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Paul proceeds next to list dangers that he has encountered and deprivations he has endured in the line of duty as a gospel preacher. The dangers include natural enemies like rivers and the sea and human enemies like bandits, my own countrymen and Gentiles.
River hazards involved dangerous crossings and rivers that overflowed their banks. Floods and bandits were notorious problems for those attempting travel over the seven-thousand-foot Taurus Mountains (Acts 13—14). The floods of the Pisidian highlands are mentioned by Strabo, who wrote of how the Cestrus and Eurymedon rivers tumbled down the heights and precipices to the Pamphylian Sea and of the wild clans of Pisidian robbers who made these mountains their home (Williams 1985:220). Even the relatively populated stretch of road between Athens and Corinth, called the Sceironian Rocks, was infamous for its highway robbers (Murphy-O'Connor 1985:44).
Incidents involving Paul's own countrymen are too numerous to recount. Not only did he face active hostility from Jewish authorities in virtually every city he visited, but Luke also states that Jews followed him from city to city, stirring up trouble whenever they could. Three times they succeeded in inciting the Gentiles of the city (Acts 13:50; 14:2; 17:5). Failing that, the Jews were not averse to going straight to the local authorities (Acts 18:12). Luke records that Paul faced Gentile opposition toice—in both cases from those whose livelihoods were threatened by the gospel (16:19-21; 19:23-41).
Dangers were also faced in the city and in the country. The distinction is between densely and sparsely populated regions (eremia "desolate," "lonely," "solitary"). The hazards faced in each respective region would have been quite different. Mob action and crowd control were real problems in urban areas (for example, Acts 17:1-9; 19:23-41), while native superstitions and legends tended to thrive in rural areas such as Lystra (Acts 14:8-20).
Dangers at sea are listed as well. The general attitude toward sea travel is aptly summed up by Horace's statement that the boat was first conceived by a sadistic degenerate whose mission was to destroy humanity (Odes 1.3.9, 16; Murphy-O'Connor 1985:47). Given that ancient sailing vessels carried no lifeboats or life jackets, travel on the Mediterranean could be truly dangerous (Furnish 1984:517-18).
Dangers from false brothers concludes this grouping. The term pseudadelphoi is found elsewhere only in Galatians 2:4, where it is applied to those claiming the name of Christ who infiltrated the church at Antioch to spy on the believers' freedom in Christ and make them slaves. Judaizing issues are absent from 2 Corinthians, so Paul may be thinking here of so-called brothers and sisters who betrayed him to the local authorities (Héring 1967:86). Ralph P. Martin may be correct in speculating that false brothers is placed last to drive home to the Corinthians the enormity of their offer of hospitality to such people (1986:379).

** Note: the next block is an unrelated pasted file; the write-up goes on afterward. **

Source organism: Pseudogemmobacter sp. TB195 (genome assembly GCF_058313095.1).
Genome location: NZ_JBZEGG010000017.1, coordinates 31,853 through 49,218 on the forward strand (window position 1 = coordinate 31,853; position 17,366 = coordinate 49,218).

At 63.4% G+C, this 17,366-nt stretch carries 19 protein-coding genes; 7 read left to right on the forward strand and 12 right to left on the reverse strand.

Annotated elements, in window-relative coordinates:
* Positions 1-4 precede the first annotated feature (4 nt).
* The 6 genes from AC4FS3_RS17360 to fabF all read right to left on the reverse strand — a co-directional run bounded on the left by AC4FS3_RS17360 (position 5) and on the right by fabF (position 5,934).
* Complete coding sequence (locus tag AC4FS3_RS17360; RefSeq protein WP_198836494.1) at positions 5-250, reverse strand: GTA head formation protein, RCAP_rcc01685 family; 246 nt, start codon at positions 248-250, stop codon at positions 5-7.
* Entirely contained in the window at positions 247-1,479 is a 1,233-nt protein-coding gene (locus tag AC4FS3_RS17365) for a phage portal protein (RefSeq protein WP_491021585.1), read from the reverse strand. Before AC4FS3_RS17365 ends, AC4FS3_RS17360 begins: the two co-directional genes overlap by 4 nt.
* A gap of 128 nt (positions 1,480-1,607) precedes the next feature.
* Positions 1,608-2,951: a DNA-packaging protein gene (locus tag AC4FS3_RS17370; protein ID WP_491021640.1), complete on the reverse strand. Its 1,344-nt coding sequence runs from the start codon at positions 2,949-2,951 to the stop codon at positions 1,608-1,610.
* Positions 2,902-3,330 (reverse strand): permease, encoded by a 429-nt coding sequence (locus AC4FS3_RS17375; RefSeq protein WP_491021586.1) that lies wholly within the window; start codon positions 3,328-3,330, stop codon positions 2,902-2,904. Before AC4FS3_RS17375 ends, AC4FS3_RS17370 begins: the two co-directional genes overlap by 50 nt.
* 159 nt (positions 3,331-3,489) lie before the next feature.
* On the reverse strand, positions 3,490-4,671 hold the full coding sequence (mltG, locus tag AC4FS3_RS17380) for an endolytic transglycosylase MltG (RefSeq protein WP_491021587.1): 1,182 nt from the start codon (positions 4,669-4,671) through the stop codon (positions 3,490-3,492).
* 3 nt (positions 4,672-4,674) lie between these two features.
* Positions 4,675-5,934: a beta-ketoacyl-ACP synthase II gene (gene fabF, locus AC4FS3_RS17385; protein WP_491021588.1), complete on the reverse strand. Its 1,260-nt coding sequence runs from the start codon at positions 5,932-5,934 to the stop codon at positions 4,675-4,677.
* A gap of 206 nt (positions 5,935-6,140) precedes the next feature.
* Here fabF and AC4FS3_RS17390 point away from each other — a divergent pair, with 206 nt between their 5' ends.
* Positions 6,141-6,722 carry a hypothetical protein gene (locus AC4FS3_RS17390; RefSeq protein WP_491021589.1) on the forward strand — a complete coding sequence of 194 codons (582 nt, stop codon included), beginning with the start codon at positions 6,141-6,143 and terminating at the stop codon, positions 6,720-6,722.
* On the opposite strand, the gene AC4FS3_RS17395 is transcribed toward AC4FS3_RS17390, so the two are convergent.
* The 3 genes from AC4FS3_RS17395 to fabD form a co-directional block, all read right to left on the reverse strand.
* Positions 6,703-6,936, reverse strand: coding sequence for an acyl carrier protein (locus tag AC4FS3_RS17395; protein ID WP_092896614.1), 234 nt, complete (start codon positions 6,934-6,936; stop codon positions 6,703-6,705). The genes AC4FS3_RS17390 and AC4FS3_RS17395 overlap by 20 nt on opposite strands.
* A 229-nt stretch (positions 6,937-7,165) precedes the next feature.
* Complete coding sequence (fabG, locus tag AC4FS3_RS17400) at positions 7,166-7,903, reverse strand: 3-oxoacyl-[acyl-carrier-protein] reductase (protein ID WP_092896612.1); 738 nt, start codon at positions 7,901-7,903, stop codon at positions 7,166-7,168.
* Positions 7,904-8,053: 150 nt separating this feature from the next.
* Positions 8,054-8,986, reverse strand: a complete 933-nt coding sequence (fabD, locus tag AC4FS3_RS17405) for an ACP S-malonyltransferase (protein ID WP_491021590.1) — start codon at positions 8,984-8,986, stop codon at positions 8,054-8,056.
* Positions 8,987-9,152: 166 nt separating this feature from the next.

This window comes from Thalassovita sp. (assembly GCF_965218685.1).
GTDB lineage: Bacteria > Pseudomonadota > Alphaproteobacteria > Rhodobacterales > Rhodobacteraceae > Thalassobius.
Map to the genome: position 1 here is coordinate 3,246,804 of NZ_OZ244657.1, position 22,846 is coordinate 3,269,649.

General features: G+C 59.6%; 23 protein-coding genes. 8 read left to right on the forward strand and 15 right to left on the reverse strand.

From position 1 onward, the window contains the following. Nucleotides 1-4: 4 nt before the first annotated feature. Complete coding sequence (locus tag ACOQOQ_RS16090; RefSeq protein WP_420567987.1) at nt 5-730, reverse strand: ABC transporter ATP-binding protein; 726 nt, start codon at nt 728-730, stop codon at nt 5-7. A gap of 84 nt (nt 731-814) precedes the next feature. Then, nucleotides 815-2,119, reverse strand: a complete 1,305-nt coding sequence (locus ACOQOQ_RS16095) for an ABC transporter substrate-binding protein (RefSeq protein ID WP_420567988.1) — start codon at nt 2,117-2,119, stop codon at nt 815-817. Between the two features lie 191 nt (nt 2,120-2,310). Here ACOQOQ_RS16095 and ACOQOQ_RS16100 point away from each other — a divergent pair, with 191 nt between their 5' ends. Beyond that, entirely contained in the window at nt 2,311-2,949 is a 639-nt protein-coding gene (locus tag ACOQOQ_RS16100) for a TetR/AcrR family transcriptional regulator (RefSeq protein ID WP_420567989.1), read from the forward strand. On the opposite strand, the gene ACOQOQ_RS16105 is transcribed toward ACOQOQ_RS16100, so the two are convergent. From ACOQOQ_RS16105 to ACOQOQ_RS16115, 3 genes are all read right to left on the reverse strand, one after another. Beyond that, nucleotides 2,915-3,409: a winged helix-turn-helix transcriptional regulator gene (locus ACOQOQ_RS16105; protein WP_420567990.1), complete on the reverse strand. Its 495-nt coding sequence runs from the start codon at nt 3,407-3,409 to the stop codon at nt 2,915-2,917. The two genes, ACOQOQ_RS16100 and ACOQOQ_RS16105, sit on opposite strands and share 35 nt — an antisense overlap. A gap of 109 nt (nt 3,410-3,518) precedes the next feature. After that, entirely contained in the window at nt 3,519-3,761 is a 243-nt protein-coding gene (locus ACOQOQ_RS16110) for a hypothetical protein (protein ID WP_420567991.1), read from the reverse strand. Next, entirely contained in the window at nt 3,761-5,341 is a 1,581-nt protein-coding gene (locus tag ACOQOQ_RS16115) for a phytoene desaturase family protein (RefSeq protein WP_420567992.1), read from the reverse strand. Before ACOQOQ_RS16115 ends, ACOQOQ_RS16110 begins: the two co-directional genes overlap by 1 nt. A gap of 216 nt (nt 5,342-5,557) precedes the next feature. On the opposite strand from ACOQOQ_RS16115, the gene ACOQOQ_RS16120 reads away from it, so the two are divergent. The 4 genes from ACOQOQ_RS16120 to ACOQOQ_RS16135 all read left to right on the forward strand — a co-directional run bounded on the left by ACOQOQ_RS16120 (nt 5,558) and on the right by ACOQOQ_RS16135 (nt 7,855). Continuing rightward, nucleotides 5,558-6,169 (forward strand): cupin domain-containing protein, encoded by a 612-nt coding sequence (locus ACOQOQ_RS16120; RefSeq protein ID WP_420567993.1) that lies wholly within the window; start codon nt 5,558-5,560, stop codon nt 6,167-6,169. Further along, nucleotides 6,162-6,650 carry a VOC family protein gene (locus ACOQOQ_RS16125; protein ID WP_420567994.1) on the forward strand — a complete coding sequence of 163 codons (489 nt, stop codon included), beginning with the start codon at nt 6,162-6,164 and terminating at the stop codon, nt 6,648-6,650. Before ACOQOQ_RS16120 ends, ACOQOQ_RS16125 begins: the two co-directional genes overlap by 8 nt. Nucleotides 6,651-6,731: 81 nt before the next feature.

These dangers are followed by a list of five types of deprivations: labored and toiled, . . . often gone without sleep, . . . known hunger and thirst, . . . often gone without food and been cold and naked. Labored and toiled is a phrase employed elsewhere for the hard life of the itinerant laborer (for example, in 1 Thess 2:9; 2 Thess 3:8). Kopos refers to manual labor that is physically exhausting (comparable to our expression "dead tired"), while mochthos stresses the hardship or pain involved in the work.
Gone without sleep (agrypnia; literally "sleeplessness," "wakefulness") could have been the involuntary result of illness or insomnia. But in Paul's case it was more likely self-inflicted. If 11:28-29 is any indication, it was the consequence of burning the midnight oil out of prayerful concern for his converts and his coworkers. It can also be an indication that he did his tentmaking during the day and engaged in missionary labors during the evening hours (as in Acts 20:7).
I have known hunger and thirst (en limo kai dipsei) is essentially a repetition of what Paul said in 6:5. Both terms bespeak involuntary actions. The pairing is most likely descriptive of the hard life of the itinerant, rather than a condition of poverty per se.
The next one in the list is voluntary in character: I have often gone without food. Nesteia, unlike limos, refers to self-imposed abstinence. Fasting was a common practice among pious Jews and was often done as a means of focusing one's energies on the task of intercession. There may also have been times when Paul went hungry to avoid being a burden on anyone (2 Cor 11:7-10).
Last but not least, Paul had been cold and naked—that is, he had gone without adequate shelter and clothing. Since he mentions this as well in 1 Corinthians, it must have been a relatively common experience ("to this very hour . . . we are in rags"—1 Cor 4:11).